Is it just me or has HP taken a more determined and assertive attitude lately? I've been overwhelmed by the number of new and different products the company has been putting on the market in the last few months -- and I'm only looking at storage.
The timing of this renewed self-confidence could suggest a positive reaction to the end of the Fiorina era. It's easy to speculate that the departure of that rather intrusive CEO had the same effect as uncorking a bottle of champagne, giving more fizz to the actions of departmental managers.
Perhaps HP also is enjoying being the only U.S. company left that offers just about any type of computer? Arguably, IBM's surrendering of its PC business to Lenovo could open new, reassuring opportunities for HP (and others) on that front.
Whatever the reason, lately I see HP as more committed to complete -- with proper software -- its extensive hardware portfolio. I'll suggest some examples shortly, but first let me mention some of the products in the recent downpour of announcements that HP unleashed at Storage Networking World Europe in Frankfurt, Germany.
The company packed together several mostly unrelated offerings centered largely around data protection. StorageWorks VLS 6840, the latest model of a recently launched virtual tape library, features larger capacity and faster backup and restore performance. HP also disclosed the Data Protection Storage Server at the show, essentially a ProLiant machine bundled with Microsoft Data Protection Manager and Windows Storage Server 2003.
These are but two interesting products. Another one, a completely new electronic vaulting service, is also sure to pique the interest of customers.
"We are basically taking the process of vaulting to the digital age," says Thomas Goepel, worldwide business strategy and portfolio manager for HP StorageWorks Services.
Vaulting involves moving backups to a secure location -- always a good idea.
"We take customers' information in a compressed and encrypted format and transfer it over a network connection into an HP recovery center," Goepel explains, adding that HP's electronic vaulting service requires installing a local appliance but no local agents to clutter customers' production servers.
Moreover, he says, its policy-driven data-reduction techniques ensure that the electronic vaulting service works well with limited bandwidth -- even over dial-up connections.
This sounds like a safer approach than sending out a bunch of non-encrypted tapes every day on a truck. Furthermore, recovering files from the local appliance should be a snap, according to HP.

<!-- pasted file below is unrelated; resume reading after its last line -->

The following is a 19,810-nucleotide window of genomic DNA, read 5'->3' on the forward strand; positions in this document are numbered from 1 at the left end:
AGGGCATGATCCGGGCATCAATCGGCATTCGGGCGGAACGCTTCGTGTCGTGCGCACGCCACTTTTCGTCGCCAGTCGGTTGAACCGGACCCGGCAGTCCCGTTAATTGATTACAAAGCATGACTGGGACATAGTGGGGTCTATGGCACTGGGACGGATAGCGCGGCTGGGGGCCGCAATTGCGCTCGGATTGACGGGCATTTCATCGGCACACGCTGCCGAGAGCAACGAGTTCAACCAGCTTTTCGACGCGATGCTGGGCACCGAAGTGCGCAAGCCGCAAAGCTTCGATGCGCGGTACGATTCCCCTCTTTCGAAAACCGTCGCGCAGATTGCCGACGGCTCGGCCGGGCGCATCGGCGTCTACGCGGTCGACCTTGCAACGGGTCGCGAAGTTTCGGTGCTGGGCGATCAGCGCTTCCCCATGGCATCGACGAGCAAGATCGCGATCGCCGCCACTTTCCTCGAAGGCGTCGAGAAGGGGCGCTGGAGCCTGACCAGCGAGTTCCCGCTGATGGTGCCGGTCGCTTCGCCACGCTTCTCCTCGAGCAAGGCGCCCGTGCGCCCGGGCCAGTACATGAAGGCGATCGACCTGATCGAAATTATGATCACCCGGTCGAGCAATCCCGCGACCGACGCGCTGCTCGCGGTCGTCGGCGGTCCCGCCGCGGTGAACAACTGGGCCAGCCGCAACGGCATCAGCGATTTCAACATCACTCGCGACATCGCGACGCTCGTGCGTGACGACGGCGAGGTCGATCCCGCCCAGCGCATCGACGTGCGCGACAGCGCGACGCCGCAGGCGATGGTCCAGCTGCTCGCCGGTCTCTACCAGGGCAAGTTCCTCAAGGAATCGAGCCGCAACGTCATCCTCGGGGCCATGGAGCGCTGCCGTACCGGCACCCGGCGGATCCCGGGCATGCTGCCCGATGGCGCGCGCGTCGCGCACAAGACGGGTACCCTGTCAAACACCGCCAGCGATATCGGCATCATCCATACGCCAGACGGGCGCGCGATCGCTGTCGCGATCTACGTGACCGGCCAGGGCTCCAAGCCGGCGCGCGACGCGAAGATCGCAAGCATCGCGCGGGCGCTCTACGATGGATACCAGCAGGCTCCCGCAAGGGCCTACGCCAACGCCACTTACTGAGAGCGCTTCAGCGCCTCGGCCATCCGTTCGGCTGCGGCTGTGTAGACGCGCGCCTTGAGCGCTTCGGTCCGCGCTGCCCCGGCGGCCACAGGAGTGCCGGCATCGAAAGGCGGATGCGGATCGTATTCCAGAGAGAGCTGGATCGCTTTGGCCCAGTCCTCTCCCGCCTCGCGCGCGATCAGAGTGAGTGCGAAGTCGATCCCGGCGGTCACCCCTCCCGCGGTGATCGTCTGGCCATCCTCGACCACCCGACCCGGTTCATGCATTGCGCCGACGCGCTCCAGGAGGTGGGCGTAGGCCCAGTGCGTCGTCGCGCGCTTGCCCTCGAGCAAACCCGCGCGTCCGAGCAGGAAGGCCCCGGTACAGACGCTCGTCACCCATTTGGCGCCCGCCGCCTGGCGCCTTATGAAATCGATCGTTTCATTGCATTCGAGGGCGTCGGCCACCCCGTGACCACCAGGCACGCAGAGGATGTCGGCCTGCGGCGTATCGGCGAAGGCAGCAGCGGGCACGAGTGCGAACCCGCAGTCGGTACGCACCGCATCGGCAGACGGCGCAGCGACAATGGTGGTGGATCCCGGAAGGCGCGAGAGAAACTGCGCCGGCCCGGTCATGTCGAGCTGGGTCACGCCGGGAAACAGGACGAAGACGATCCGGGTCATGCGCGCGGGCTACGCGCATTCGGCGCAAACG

The last part of my conversation with HP focused on two products in the ILM (information lifecycle management) sphere that are capable of moving both files and database records to less-expensive secondary storage sites. HP's competitors (and the market in general) have been extremely vocal about this emerging storage segment. Now HP has its own ILM war cry, but although it is relatively easy to design an application that moves files to a less-expensive tier of storage, doing the same with databases isn't so simple. HP has its Windows-only (for now, at least) File Migration Agent, and has also entered into a deal that involves what's probably the best data-migration software for databases: the Application Data Management Suite from OuterBay Technologies. A worldwide reseller agreement with that vendor gives HP the right to sell OuterBay's robust ILM suite under the StorageWorks RIM (Reference Information Manager) for Databases name.
After talking for only a few minutes to Michael Howard, CEO of OuterBay, it's easy to understand why HP chose this company.
"We identify closed, inactive business transactions in databases either for custom-built or packaged applications like SAP, Oracle, or PeopleSoft," says Howard. "We then relocate that closed, inactive information from databases onto a less expensive storage infrastructure."
It's probably the most effective definition of ILM I've heard.
Howard doesn't abandon for a second his subdued, matter-of-fact tone of voice. "At the same time, we retain user and application transparency to that information," he says. Some of the benefits of the suite include higher performance, increased stability, less expensive storage infrastructure, and the ability to safely store inactive business transactions offline, he adds.
OuterBay's powerful suite is an ideal fit for software-starved products from HP, and the agreement makes it possible to offer a complete, ILM-savvy infrastructure comprehensive of servers, various tiers of storage, and management applications.
Perhaps the best news for customers is that there is now another powerful outlet selling ILM-capable solutions, which extends competition -- a development obviously good for the bottom line.
Now if only I could persuade HP to announce only a few products at a time instead of opening the fire hose all at once.